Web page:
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There's no lack of coverage for investors who like to take their investment portfolio into their own hands. Carefully picking individual stocks and designing a custom, self-built portfolio gives investors a great sense of accomplishment and satisfaction. But unless you know what you're doing, your portfolio may end up doing more harm than good. Diversification is touted as the number one rule when it comes to investing and portfolio design is no exception. But diversification can be harder to attain than investors sometimes think. For example, an investor might add Caterpillar to their portfolio without realizing that it does a lot of business overseas, making it subject to foreign exchange risks. Many investors are beginning to doubt the traditional buy-and-hold model of stock selection in favor of simply buying an index investment and riding up the volatility. In the past 90 years, the S&P 500 has registered a return of 9.8 percent, while most investor's struggle to maintain a return of more than 8 percent. The case against stock picking is getting stronger. The dangers of great investors Many investors idolize… Read more

Unless you've been hiding under a rock, chances are you've heard of Bitcoin. It's the latest investment darling for many – a crypto-currency that can be used to verify fund transfers without the regulation of a central bank. Bitcoin started off the year as one of the hottest new investments, soaring to nearly $20,000 before falling fast to it's current price of around $8,000. If the extreme volatility makes you concerned about its effectiveness as an investment, you're not alone. Many such as JP Morgan's CEO Jamie Dimon have criticized the crypto-currency as nothing more than a scam or a bubble. As such, there are those who have decided the best policy is to simply avoid Bitcoin investments. Unfortunately, that may not be enough to fully insulate your portfolio from Bitcoin's effect. Far-reaching consequences Bitcoin's rapid popularity has ushered in new investment products geared toward helping investors gain access to the crypto-currency without having to directly own it. The added volatility of Bitcoin could translate into larger movements in your own portfolio. The creation of Bitcoin-based assets like Bitcoin futures… Read more

If you're looking for advice on portfolio strategies, you don't have to look far. There are recommendations for virtually every type of asset available, which makes it sound like your portfolio needs to look like something only a hedge fund manager could run. While portfolio design can get complicated, it doesn't have to be. There are lots of easy options you can emulate, no matter how much you have to invest. Before you put together a portfolio though, you'll need to first identify what your investment goals are, what your timeline is and how much risk you're willing to take on. For our purposes, we're going to assume you have a long time horizon and can afford to take on a little more risk. If that doesn't sound quite like you, just take our designs and modify them a little to reflect a more conservative approach. Portfolio Design 101: In this section we're going to look at three different levels of investment design, ranging from under $10,000 to more than $250,000. Designing a portfolio with $10,000 or less If you're… Read more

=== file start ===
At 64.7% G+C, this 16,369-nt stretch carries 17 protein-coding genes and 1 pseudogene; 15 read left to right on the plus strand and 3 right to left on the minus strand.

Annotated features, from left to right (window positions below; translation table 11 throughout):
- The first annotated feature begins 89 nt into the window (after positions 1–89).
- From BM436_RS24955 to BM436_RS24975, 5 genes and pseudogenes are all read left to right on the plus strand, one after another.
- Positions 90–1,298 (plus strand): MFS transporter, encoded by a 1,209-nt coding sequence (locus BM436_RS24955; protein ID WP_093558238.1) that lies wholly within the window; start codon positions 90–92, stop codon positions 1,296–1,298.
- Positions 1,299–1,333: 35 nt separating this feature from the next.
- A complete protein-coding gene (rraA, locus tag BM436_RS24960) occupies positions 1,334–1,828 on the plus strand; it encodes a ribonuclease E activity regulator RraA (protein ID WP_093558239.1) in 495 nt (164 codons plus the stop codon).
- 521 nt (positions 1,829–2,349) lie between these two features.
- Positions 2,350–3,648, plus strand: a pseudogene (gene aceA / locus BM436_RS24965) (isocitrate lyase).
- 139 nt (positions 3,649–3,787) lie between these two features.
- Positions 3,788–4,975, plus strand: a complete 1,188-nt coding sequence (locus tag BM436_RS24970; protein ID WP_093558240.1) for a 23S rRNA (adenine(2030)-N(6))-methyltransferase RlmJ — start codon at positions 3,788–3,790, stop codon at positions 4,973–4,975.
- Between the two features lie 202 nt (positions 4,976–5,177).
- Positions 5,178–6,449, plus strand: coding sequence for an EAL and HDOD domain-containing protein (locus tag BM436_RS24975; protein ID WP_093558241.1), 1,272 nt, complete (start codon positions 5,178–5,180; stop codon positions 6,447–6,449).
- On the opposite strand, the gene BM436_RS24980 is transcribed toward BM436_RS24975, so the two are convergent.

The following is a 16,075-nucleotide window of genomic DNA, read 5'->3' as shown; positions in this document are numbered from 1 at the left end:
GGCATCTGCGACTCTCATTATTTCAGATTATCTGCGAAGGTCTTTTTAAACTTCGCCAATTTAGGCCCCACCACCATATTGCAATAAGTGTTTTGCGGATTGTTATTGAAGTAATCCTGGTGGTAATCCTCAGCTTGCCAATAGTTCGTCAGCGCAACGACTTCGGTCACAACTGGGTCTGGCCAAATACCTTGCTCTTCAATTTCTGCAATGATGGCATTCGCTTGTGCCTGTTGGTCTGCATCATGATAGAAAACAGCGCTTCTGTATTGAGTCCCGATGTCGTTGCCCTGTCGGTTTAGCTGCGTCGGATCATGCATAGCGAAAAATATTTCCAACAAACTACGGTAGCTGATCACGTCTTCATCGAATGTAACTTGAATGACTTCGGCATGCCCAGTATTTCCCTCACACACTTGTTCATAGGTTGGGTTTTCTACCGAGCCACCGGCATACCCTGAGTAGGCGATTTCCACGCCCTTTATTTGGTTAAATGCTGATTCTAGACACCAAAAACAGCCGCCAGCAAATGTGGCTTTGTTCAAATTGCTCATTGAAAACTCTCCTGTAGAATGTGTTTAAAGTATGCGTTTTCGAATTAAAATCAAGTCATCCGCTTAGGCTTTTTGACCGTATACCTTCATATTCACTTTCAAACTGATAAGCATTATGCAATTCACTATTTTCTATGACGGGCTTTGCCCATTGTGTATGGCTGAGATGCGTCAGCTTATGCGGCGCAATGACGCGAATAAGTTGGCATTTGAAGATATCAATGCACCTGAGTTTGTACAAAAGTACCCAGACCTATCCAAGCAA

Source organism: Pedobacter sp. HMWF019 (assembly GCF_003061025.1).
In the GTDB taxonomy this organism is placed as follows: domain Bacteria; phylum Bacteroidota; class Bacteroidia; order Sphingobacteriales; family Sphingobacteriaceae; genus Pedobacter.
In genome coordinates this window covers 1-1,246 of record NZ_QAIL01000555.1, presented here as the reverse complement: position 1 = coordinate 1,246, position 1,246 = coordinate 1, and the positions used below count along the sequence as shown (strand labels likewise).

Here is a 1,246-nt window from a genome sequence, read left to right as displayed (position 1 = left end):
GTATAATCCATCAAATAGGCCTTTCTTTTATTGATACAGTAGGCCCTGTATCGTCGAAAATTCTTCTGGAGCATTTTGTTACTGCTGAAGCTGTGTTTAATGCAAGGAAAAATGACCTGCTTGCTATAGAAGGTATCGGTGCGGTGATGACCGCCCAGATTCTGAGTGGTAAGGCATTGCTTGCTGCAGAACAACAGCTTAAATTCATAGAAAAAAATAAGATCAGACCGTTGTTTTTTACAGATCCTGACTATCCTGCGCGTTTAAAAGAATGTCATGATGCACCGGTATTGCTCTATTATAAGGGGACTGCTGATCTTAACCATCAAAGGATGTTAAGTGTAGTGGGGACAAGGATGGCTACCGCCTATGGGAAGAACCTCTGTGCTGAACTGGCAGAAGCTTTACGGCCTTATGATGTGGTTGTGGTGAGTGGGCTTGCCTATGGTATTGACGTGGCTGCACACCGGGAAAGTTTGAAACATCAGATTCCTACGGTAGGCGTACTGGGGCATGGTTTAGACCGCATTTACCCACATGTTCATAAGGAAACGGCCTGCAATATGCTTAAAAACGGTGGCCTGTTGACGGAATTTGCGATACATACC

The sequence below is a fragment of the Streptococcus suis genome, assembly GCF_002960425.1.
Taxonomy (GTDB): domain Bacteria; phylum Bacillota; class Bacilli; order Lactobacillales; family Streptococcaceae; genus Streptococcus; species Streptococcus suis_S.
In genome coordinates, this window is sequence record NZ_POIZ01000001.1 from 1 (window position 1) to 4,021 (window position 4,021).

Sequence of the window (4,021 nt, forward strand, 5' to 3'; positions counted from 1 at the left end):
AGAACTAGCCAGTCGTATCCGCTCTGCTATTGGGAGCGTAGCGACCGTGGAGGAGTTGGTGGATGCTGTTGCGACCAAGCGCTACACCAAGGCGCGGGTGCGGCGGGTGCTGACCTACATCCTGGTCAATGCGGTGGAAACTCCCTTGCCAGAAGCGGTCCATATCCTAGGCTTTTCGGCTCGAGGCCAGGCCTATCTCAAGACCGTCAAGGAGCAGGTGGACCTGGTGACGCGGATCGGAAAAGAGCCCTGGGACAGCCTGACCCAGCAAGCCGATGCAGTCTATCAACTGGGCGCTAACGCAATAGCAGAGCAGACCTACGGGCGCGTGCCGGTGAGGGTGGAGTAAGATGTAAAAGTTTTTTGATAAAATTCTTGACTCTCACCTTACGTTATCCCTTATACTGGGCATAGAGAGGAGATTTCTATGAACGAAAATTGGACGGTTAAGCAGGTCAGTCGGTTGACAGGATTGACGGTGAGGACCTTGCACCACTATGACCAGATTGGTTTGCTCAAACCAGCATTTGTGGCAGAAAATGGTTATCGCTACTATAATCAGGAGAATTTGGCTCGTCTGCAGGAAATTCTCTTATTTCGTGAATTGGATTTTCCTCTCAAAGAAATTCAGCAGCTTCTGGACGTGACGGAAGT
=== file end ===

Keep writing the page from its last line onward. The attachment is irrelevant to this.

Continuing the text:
Every investor that's traded stocks for a while knows the feeling of watching a stock suddenly and unexpectedly drop overnight. One minute, you're looking at solid fundamentals and making a case for why the stock could move higher and, the next, you're watching investors dump shares in a panic while the stock drops to gut-wrenching levels. There's good news though – oftentimes these seemingly unexpected events can often be predicted by following up on certain tell-tale red flags. You can't just buy-hold-and-ignore your stock picks. It's important not only to pay attention to recent news and events, but be familiar with how to read financial statements. Most of the time, this is where you'll find hidden red flags that let you know a stock should be avoided. Watch for the signs There are a number of things that can come up in a stock that should immediately alert investors that something is going terribly wrong. While many can be found in financial statements, other things, like unexpected events, need to be taken into consideration. Any reports of accounting manipulation or… Read more

As an investor, there's nothing more exciting than watching an asset you own climb higher and higher. There's a sense of confidence in your decision-making and feeling of invulnerability when it defies expectations and breaks through to new highs on a near-daily basis. But, as with most things, if it seems too good to be true, it probably is. While markets and assets can break out and hit new highs due to positive economic fundamentals or catalysts, investors should think critically when an asset grows beyond its reasonable limits. It's not always easy to spot these false winners, especially when everyone around you is buying. But knowing what to look for could save you from making a big mistake in the long run. Key signs of a bubble forming There are certain characteristics of bubbles that investors can look for to avoid falling into the trap. Most investors are familiar with the tulip craze – the first known bubble that happened in the Dutch Republic back in the early 1600's. Investors were buying tulip bulbs en masse, sending valuations sky… Read more